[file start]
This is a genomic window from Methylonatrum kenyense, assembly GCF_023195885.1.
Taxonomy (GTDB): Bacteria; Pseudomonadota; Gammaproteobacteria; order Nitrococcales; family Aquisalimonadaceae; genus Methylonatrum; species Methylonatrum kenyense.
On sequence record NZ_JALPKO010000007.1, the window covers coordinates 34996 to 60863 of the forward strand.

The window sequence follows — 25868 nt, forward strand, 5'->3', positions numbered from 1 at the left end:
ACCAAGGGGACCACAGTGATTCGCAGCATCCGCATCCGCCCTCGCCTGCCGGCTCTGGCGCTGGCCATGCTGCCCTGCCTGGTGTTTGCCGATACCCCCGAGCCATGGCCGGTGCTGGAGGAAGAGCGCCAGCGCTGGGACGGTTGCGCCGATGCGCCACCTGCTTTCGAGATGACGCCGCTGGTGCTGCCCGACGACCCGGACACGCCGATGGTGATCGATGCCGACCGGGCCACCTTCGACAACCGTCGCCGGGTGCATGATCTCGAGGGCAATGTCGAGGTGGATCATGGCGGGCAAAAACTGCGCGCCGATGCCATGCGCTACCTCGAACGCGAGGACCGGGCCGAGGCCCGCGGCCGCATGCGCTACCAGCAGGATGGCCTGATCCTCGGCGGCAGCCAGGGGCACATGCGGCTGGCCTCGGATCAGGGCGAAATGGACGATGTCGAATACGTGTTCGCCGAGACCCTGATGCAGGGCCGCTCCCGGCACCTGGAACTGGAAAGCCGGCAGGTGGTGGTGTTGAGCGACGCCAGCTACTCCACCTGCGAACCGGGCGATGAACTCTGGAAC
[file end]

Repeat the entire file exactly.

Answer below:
This is a genomic window from Methylonatrum kenyense, assembly GCF_023195885.1.
Taxonomy (GTDB): Bacteria; Pseudomonadota; Gammaproteobacteria; order Nitrococcales; family Aquisalimonadaceae; genus Methylonatrum; species Methylonatrum kenyense.
On sequence record NZ_JALPKO010000007.1, the window covers coordinates 34996 to 60863 of the forward strand.

The window sequence follows — 25868 nt, forward strand, 5'->3', positions numbered from 1 at the left end:
ACCAAGGGGACCACAGTGATTCGCAGCATCCGCATCCGCCCTCGCCTGCCGGCTCTGGCGCTGGCCATGCTGCCCTGCCTGGTGTTTGCCGATACCCCCGAGCCATGGCCGGTGCTGGAGGAAGAGCGCCAGCGCTGGGACGGTTGCGCCGATGCGCCACCTGCTTTCGAGATGACGCCGCTGGTGCTGCCCGACGACCCGGACACGCCGATGGTGATCGATGCCGACCGGGCCACCTTCGACAACCGTCGCCGGGTGCATGATCTCGAGGGCAATGTCGAGGTGGATCATGGCGGGCAAAAACTGCGCGCCGATGCCATGCGCTACCTCGAACGCGAGGACCGGGCCGAGGCCCGCGGCCGCATGCGCTACCAGCAGGATGGCCTGATCCTCGGCGGCAGCCAGGGGCACATGCGGCTGGCCTCGGATCAGGGCGAAATGGACGATGTCGAATACGTGTTCGCCGAGACCCTGATGCAGGGCCGCTCCCGGCACCTGGAACTGGAAAGCCGGCAGGTGGTGGTGTTGAGCGACGCCAGCTACTCCACCTGCGAACCGGGCGATGAACTCTGGAAC